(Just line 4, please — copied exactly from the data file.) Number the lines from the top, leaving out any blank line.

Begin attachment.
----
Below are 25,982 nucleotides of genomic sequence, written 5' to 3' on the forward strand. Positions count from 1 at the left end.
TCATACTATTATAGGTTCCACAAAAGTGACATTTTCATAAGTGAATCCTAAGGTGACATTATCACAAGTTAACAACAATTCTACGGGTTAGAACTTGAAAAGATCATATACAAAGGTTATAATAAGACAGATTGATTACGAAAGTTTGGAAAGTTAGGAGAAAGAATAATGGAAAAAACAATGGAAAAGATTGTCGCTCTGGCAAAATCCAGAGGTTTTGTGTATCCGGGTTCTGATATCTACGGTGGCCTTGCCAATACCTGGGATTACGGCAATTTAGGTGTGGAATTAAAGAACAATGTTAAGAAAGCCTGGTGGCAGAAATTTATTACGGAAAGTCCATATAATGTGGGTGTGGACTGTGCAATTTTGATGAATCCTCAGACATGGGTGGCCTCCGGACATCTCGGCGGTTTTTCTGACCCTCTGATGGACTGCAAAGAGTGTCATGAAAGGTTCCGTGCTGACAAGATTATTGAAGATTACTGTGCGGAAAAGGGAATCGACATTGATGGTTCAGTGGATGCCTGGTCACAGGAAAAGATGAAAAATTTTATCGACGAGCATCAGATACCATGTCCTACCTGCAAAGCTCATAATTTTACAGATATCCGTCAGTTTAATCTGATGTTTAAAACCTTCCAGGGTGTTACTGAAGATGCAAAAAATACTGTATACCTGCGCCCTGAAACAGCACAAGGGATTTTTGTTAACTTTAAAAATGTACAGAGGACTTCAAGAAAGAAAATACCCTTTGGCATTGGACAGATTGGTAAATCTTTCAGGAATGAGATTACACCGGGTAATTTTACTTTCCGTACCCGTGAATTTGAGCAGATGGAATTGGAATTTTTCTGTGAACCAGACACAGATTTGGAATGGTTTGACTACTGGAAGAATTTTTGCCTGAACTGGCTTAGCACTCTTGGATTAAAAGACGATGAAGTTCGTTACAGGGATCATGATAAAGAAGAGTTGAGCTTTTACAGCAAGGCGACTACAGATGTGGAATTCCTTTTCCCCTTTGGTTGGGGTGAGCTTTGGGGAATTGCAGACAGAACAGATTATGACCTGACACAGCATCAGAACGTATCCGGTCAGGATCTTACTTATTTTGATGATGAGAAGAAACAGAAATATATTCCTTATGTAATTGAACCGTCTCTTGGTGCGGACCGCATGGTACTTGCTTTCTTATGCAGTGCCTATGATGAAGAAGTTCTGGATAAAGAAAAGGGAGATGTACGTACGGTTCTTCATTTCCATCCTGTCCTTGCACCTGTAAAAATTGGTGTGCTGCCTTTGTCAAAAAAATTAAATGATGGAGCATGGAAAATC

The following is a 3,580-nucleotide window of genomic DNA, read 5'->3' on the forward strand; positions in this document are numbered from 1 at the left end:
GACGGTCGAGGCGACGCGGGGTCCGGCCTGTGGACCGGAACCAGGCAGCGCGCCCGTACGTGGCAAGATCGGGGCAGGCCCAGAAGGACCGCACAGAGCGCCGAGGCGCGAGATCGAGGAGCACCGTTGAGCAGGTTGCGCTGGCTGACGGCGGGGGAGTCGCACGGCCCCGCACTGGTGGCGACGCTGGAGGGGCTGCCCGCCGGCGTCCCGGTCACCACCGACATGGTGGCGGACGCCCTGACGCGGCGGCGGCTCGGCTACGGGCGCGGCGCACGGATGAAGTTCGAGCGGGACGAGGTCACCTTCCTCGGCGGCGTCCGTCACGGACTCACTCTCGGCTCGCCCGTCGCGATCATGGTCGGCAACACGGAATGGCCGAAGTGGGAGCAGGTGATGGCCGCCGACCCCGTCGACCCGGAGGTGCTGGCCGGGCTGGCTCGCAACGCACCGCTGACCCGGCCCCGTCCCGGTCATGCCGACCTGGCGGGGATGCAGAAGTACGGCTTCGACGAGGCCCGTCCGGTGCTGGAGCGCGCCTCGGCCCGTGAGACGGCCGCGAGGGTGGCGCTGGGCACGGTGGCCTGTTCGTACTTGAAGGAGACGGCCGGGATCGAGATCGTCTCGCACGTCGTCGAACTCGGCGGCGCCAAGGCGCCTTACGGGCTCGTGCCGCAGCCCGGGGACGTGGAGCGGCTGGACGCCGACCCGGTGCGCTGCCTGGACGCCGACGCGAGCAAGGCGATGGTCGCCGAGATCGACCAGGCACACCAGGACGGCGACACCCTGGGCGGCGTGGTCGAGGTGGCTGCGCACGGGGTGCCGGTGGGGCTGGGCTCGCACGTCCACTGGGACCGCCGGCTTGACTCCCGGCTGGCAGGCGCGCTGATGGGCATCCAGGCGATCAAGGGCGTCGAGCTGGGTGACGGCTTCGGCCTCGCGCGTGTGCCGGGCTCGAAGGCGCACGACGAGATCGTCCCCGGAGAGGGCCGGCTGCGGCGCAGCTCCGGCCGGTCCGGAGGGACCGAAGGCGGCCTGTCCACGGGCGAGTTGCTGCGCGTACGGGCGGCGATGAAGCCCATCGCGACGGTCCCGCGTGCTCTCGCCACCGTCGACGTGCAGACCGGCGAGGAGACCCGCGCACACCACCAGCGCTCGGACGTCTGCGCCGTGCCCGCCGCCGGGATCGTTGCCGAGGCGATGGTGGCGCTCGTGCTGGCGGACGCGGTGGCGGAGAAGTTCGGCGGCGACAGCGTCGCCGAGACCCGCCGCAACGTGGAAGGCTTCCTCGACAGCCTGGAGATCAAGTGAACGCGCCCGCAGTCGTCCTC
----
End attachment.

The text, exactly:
GACGGTCGAGGCGACGCGGGGTCCGGCCTGTGGACCGGAACCAGGCAGCGCGCCCGTACGTGGCAAGATCGGGGCAGGCCCAGAAGGACCGCACAGAGCGCCGAGGCGCGAGATCGAGGAGCACCGTTGAGCAGGTTGCGCTGGCTGACGGCGGGGGAGTCGCACGGCCCCGCACTGGTGGCGACGCTGGAGGGGCTGCCCGCCGGCGTCCCGGTCACCACCGACATGGTGGCGGACGCCCTGACGCGGCGGCGGCTCGGCTACGGGCGCGGCGCACGGATGAAGTTCGAGCGGGACGAGGTCACCTTCCTCGGCGGCGTCCGTCACGGACTCACTCTCGGCTCGCCCGTCGCGATCATGGTCGGCAACACGGAATGGCCGAAGTGGGAGCAGGTGATGGCCGCCGACCCCGTCGACCCGGAGGTGCTGGCCGGGCTGGCTCGCAACGCACCGCTGACCCGGCCCCGTCCCGGTCATGCCGACCTGGCGGGGATGCAGAAGTACGGCTTCGACGAGGCCCGTCCGGTGCTGGAGCGCGCCTCGGCCCGTGAGACGGCCGCGAGGGTGGCGCTGGGCACGGTGGCCTGTTCGTACTTGAAGGAGACGGCCGGGATCGAGATCGTCTCGCACGTCGTCGAACTCGGCGGCGCCAAGGCGCCTTACGGGCTCGTGCCGCAGCCCGGGGACGTGGAGCGGCTGGACGCCGACCCGGTGCGCTGCCTGGACGCCGACGCGAGCAAGGCGATGGTCGCCGAGATCGACCAGGCACACCAGGACGGCGACACCCTGGGCGGCGTGGTCGAGGTGGCTGCGCACGGGGTGCCGGTGGGGCTGGGCTCGCACGTCCACTGGGACCGCCGGCTTGACTCCCGGCTGGCAGGCGCGCTGATGGGCATCCAGGCGATCAAGGGCGTCGAGCTGGGTGACGGCTTCGGCCTCGCGCGTGTGCCGGGCTCGAAGGCGCACGACGAGATCGTCCCCGGAGAGGGCCGGCTGCGGCGCAGCTCCGGCCGGTCCGGAGGGACCGAAGGCGGCCTGTCCACGGGCGAGTTGCTGCGCGTACGGGCGGCGATGAAGCCCATCGCGACGGTCCCGCGTGCTCTCGCCACCGTCGACGTGCAGACCGGCGAGGAGACCCGCGCACACCACCAGCGCTCGGACGTCTGCGCCGTGCCCGCCGCCGGGATCGTTGCCGAGGCGATGGTGGCGCTCGTGCTGGCGGACGCGGTGGCGGAGAAGTTCGGCGGCGACAGCGTCGCCGAGACCCGCCGCAACGTGGAAGGCTTCCTCGACAGCCTGGAGATCAAGTGAACGCGCCCGCAGTCGTCCTC